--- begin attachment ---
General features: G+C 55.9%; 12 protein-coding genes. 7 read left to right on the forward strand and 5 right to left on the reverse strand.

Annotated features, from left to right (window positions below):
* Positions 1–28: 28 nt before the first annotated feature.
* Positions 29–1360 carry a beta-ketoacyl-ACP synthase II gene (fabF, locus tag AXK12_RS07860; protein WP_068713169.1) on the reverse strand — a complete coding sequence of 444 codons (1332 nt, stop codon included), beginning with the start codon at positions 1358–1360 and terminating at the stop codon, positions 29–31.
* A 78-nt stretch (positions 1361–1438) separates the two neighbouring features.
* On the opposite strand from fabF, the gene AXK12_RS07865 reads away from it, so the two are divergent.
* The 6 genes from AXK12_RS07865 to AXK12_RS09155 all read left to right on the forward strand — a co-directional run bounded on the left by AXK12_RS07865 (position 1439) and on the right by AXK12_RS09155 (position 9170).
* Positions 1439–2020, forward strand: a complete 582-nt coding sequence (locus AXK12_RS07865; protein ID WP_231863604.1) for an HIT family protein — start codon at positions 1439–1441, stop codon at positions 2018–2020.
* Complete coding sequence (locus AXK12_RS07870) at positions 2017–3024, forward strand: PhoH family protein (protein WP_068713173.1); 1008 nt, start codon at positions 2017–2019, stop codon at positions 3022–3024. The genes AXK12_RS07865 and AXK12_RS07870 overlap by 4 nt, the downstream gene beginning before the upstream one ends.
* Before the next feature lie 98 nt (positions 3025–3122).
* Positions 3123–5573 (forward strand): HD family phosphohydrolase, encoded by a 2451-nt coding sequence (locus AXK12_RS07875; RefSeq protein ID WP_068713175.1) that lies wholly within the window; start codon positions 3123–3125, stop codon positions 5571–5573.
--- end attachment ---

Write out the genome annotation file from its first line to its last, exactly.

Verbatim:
General features: G+C 55.9%; 12 protein-coding genes. 7 read left to right on the forward strand and 5 right to left on the reverse strand.

Annotated features, from left to right (window positions below):
* Positions 1–28: 28 nt before the first annotated feature.
* Positions 29–1360 carry a beta-ketoacyl-ACP synthase II gene (fabF, locus tag AXK12_RS07860; protein WP_068713169.1) on the reverse strand — a complete coding sequence of 444 codons (1332 nt, stop codon included), beginning with the start codon at positions 1358–1360 and terminating at the stop codon, positions 29–31.
* A 78-nt stretch (positions 1361–1438) separates the two neighbouring features.
* On the opposite strand from fabF, the gene AXK12_RS07865 reads away from it, so the two are divergent.
* The 6 genes from AXK12_RS07865 to AXK12_RS09155 all read left to right on the forward strand — a co-directional run bounded on the left by AXK12_RS07865 (position 1439) and on the right by AXK12_RS09155 (position 9170).
* Positions 1439–2020, forward strand: a complete 582-nt coding sequence (locus AXK12_RS07865; protein ID WP_231863604.1) for an HIT family protein — start codon at positions 1439–1441, stop codon at positions 2018–2020.
* Complete coding sequence (locus AXK12_RS07870) at positions 2017–3024, forward strand: PhoH family protein (protein WP_068713173.1); 1008 nt, start codon at positions 2017–2019, stop codon at positions 3022–3024. The genes AXK12_RS07865 and AXK12_RS07870 overlap by 4 nt, the downstream gene beginning before the upstream one ends.
* Before the next feature lie 98 nt (positions 3025–3122).
* Positions 3123–5573 (forward strand): HD family phosphohydrolase, encoded by a 2451-nt coding sequence (locus AXK12_RS07875; RefSeq protein ID WP_068713175.1) that lies wholly within the window; start codon positions 3123–3125, stop codon positions 5571–5573.